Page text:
But again: I think we’ll need to collect prices on properties during pandemic, and before pandemic. And even after pandemic. In fact, this makes me think: should we sophisticate even more that new feature? like:

0: No special event
1: During special event
2: Getting out of special event

Just some rambling ideas I’ve had while thinking about this case.


What is your end goal? Modeling history to explain previous behavior of this housing market, or making future predictions?

My understanding is that @Christopher_Furu wants to do predictions that consider housing market not only in normal economic environments but also in abnormal environments like covid.

Making predictions on future unpredictable events could be very challenging.

Hi @Christopher_Furu,

We know there are hidden forces that drive the change of house prices. The thing is, do we have features which relate the force and the price in the following way:

[ Hidden force ] → [our feature] → [housing price]

Do you have access to expertise/insight which can help you single out (see PS2) some apartments (by their location and size for example, or by other conditions), and then you can plot the time series of those apartments’ dynamic features (see PS1) alongside with the prices?


PS1: for example, flat area is not a dynamic feature.
PS2: the purpose is to segment apartments by their response to the hidden forces. For example, low-price apartments may be affected less or more comparing with high-price ones because their sources of demand are different.

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Just to be clear this is just an exploratory project that I’m creating using Azure Functions and an Azure Data Lake. The purpose I have is to try to make predictions on future objects without having to retrain my model quite often in this volatile housing market.

My initial thought was that sure I can train some model on historical data and get some kind of performance but that model would get quite bad in no time given the market volatility and the static features that I have at hand. I was thinking that, among many things, the sold prices for sure have some seasonality to them and some sort of trend where seasonality maybe could be modeled by creating a month-feature from “soldDate” or quarter feature from “soldDate”. When it comes to the trend - that is the base of this discussion if I have my thoughts in the right place or maybe I have confused myself big time hehe…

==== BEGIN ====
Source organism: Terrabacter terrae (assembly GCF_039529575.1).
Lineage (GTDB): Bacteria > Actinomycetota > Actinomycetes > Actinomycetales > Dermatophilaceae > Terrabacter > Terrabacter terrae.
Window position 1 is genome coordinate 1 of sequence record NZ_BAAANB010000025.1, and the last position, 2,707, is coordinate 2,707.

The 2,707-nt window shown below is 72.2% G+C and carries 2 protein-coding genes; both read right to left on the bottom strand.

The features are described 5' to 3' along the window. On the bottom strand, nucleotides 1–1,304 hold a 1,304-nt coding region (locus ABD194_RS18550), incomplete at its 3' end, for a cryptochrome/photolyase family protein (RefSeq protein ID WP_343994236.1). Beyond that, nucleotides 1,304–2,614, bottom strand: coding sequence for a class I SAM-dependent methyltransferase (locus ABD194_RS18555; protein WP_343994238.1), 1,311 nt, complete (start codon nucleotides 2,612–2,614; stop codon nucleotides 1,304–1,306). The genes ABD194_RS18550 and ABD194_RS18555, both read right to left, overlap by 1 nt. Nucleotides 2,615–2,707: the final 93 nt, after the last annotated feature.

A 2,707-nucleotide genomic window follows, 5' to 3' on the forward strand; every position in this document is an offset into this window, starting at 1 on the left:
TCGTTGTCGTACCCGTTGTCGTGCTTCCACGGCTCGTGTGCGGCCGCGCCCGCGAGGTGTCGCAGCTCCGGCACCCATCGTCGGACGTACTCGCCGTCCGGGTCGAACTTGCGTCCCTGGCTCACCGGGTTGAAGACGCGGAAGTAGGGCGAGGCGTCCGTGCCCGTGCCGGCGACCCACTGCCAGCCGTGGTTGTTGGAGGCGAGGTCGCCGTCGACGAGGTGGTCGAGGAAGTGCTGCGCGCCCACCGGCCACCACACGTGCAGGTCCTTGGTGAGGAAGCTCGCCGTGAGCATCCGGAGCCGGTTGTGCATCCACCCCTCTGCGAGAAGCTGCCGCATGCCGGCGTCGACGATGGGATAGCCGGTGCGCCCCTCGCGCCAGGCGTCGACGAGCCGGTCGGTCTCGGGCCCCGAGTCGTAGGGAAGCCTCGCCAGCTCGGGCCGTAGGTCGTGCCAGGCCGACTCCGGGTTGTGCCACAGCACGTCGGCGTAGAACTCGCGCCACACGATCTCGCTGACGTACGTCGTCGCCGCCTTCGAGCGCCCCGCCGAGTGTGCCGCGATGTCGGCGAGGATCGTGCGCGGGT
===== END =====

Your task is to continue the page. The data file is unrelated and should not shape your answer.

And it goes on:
Anyways I managed to retrieve monthly inflation data from the Swedish Riksbank SOAP-api and managed to plot Average Sold Sqm Price in Sek vs Monthly Inflation here is the plot:

for the ones that are interested here is a correlation plot of the features at hand without doing any feature engineering. Just be clear CPIF is the inflation feature.

Anyways thanks for your help but I think I have to search for some dynamic feature that can capture the price trend but also I need to do some reading hehe…

I agree with @TMosh, and this reminds me of a phrase I recently read from Chip Huyen:

“Machine learning algorithms don’t predict the future, but encode the past, perpetuating the biases in the data and more.”

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Sure! @Christopher_Furu, please take your time for your research.

I just want to make one suggestion that I hope you will consider in your future analtyics. We want to look at more data at once for a good statistics, but we sometimes want to look at less, for example, when different sub-groups of houses react to the market at different speeds or in different scales. We don’t want to mix them up because it can complicate things.

Good luck!


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I just want to restate a bit of personal guidance:

Making accurate predictions for financial markets is extremely difficult. If it was easy, everyone in the machine learning field would be very rich.

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Hi @Christopher_Furu
In addition to what all Mentor said I thinks that there are two different ways to deal with it 1 You can conclude that when there is covid and this disease spreads, or correctly when an epidemic spreads, this leads to an increase in prices due to many things also, including an increase in interest in banks (interest on loans) or a lack of supply and demand, and there are many, many, and this is what is called feature engineering. So if you are interested in knowing what are the elements that affect that, you should sit down with, for example, banks, sales and leasing offices, etc.

2 if you thinks that for example the prices of houses is increased so much because Covid so It can be considered that house prices in the time of Covid were high, and this period did not last long, meaning that it is not a common occurrence, and therefore this data in the year of Covid can be considered not good and not accurate and that it suffers from bias